The gardener has a long, touchy-feely relationship with the soil. As every good cultivator knows, you assess the earth by holding it. Is it dark and crumbly, is there an earthworm or beetle in there, is it moist, and when you smell it, are you getting that pleasant earthy aroma?
All these signs are reassuring, and have been through the ages, but they are mere indicators of something much greater and infinitely mysterious: a hidden universe beneath our feet.
This cosmos is only now revealing itself as a result of scientific discoveries based on better microscopic imaging and DNA analysis.
There is much still to learn, but it boils down to this: Plants nurture a whole world of creatures in the soil that in return feed and protect the plants, including and especially trees. It is a subterranean community that includes worms, insects, mites, other arthropods you’ve never heard of, amoebas and fellow protozoa. The dominant organisms are bacteria and fungi.
All these players work together, sometimes by eating one another.
It is a vastly complex biosphere. Or, put another way: don’t ever call it “dirt” again.
The sheer vitality of it is mind-bending: A teaspoon of good loam may contain a billion bacteria, yards of fungal strands, several thousand protozoas and a few dozen nematodes, according to Jeff Lowenfels, a garden writer based in Anchorage and co-author of “Teaming With Microbes.”
How it works
Plants manufacture carbohydrates through photosynthesis, but not just for themselves. They release some of their carbon sugars into the soil, which causes the bacteria and fungi to show up to feed. The bacteria crowd around the root zone, and the fungi form vast networks of interlocking strands that often link one plant to another. The bacteria convert nitrogen and other nutrients into forms the plants can use, often by getting devoured by other microbes.
The fungal strands, the mycelium, effectively increase the root mass of its host plant by as much as a thousand times and transport a bevy of goodies to the host plants, including phosphorus, copper, calcium and zinc. There is also evidence that trees use this network to send signals to one another if, say, leaf-eating pests have arrived.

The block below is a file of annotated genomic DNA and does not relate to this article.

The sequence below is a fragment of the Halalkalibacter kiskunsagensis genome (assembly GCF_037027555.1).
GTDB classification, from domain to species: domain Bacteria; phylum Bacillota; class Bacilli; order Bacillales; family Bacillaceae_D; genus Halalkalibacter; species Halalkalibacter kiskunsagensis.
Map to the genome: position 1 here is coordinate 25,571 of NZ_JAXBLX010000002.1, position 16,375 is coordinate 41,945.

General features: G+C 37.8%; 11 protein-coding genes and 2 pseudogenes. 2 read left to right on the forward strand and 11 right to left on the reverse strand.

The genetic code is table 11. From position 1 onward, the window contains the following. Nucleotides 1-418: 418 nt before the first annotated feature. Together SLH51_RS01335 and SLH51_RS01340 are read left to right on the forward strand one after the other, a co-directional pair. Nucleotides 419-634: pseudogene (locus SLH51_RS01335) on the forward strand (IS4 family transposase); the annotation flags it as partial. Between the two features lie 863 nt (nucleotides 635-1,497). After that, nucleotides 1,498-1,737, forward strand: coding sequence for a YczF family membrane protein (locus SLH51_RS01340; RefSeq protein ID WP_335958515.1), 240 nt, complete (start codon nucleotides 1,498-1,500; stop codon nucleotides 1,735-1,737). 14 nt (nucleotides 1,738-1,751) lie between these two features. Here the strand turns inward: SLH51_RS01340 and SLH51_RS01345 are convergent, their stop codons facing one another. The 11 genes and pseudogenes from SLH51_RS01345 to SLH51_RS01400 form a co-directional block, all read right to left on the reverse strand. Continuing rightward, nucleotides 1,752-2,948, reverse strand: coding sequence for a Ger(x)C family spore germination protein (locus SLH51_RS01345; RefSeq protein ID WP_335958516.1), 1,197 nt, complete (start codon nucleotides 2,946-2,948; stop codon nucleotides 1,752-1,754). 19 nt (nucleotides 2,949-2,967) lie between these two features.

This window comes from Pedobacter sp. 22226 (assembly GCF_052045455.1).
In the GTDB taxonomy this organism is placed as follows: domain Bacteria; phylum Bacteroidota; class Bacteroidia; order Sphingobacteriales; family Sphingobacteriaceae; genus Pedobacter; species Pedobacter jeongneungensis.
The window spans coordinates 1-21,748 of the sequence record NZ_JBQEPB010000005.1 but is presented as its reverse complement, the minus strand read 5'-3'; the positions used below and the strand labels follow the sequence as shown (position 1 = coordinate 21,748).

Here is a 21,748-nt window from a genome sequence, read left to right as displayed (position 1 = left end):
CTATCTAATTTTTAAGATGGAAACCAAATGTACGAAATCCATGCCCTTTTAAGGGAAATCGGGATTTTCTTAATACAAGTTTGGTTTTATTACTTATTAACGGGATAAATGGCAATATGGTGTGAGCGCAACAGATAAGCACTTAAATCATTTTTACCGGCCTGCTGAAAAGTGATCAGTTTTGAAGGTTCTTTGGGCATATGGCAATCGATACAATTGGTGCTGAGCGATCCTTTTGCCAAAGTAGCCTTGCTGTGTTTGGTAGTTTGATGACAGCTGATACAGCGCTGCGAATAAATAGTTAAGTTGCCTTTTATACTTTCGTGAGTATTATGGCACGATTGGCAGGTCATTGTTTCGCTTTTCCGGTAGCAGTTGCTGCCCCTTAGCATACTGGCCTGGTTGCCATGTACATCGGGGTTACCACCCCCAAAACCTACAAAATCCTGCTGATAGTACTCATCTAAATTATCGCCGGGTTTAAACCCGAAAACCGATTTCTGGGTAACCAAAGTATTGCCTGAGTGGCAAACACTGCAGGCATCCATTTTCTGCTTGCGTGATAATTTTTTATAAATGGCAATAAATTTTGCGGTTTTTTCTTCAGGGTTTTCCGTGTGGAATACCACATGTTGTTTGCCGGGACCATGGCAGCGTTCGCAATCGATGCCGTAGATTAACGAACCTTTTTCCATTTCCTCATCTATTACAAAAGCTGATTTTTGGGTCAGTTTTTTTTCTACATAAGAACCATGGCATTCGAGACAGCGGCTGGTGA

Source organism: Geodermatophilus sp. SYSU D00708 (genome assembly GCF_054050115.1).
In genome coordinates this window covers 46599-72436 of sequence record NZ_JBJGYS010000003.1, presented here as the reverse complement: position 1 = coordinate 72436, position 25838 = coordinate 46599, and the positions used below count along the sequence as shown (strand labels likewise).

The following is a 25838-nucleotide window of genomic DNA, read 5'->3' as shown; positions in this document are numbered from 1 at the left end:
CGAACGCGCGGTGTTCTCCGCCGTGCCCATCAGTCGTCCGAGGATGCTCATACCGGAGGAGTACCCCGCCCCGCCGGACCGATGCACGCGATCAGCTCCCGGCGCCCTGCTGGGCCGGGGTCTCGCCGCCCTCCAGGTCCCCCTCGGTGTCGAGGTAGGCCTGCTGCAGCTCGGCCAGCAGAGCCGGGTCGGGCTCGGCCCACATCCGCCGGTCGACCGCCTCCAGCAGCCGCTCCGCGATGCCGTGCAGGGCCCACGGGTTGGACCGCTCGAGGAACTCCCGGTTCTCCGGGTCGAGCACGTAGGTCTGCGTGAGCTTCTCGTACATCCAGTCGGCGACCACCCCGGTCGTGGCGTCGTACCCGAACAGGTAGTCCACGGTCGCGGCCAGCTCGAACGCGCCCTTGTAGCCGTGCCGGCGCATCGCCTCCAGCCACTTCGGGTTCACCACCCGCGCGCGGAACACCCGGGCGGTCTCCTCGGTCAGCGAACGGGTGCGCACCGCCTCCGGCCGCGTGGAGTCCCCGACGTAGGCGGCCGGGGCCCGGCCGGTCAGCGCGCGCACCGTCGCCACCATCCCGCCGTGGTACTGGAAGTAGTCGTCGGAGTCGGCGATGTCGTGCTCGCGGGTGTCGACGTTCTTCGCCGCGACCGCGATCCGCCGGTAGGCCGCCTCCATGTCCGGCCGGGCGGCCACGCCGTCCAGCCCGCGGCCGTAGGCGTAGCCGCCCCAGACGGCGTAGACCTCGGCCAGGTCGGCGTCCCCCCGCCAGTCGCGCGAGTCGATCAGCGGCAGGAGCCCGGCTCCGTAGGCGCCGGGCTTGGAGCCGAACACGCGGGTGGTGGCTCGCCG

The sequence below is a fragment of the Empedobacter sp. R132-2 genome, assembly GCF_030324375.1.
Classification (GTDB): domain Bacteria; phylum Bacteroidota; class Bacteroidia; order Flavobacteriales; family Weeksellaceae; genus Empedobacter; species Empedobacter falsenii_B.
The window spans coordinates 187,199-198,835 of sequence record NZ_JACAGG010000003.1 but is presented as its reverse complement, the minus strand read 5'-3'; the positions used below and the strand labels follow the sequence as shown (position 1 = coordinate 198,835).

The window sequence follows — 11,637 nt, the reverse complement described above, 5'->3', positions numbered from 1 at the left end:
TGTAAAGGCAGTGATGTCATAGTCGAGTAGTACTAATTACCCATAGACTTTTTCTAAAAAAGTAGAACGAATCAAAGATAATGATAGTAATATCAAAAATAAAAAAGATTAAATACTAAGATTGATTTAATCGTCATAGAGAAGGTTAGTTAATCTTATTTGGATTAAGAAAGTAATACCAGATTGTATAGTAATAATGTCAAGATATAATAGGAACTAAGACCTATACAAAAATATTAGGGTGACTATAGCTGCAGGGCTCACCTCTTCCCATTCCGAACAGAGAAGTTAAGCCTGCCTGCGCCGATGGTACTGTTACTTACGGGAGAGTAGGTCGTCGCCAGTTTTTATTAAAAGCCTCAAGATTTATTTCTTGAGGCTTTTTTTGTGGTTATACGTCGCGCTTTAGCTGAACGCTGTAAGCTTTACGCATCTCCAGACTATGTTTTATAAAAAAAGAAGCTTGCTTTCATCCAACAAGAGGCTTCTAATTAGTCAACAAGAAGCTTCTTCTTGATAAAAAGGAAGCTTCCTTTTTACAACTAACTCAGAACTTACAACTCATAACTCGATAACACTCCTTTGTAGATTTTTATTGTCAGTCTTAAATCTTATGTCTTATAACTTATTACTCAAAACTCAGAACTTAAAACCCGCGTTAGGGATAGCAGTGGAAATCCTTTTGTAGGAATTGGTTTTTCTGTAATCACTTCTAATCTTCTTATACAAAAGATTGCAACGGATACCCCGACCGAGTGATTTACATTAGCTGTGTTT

In his Ted Talk, mycologist Paul Stamets referred to mycelium as “Earth’s natural internet.”
Although some plant (and human) diseases are caused by soil-borne fungi and bacteria, most of these microbes are beneficial and keep the bad ones in check. The organisms assist in other ways, by increasing the size of soil particles, which improves the ability of the soil to hold water and air.
Even in the middle of a city, the subterranean world is thriving.
Scientists took almost 600 soil samples from across New York’s Central Park and discovered a surprising diversity and richness. They identified more than 120,000 types of bacteria and more than 40,000 species of fungi, protozoa and arthropods.
Among the unexpected findings: The microbial species were the same, more or less, as those found in parts of the world with dramatically different flora and climates from New York’s, including Antarctic cold deserts, tropical forests and grasslands.
There was a strong association between the diverse organisms in each sample. “Unraveling these relationships will be critical to building a more integrated understanding of below-ground ecology,” the researchers wrote in a paper published by the journal for the British Royal Society. “Our work highlights that most of the diversity found in soil remains undescribed.”
Enough is known, however, to create a 21st-century subset of farming known as regenerative agriculture. The farmers have discovered that if you foster this biosphere, you don’t need expensive fertilizers because the microbes repay the plants with nutrients. They also, for obvious reasons, avoid pesticides that would kill this soil life.
The farmers do as little soil digging as possible because traditional tillage destroys the fungal networks and the desirable soil structure. Cover crops keep the soil life happy between growing seasons.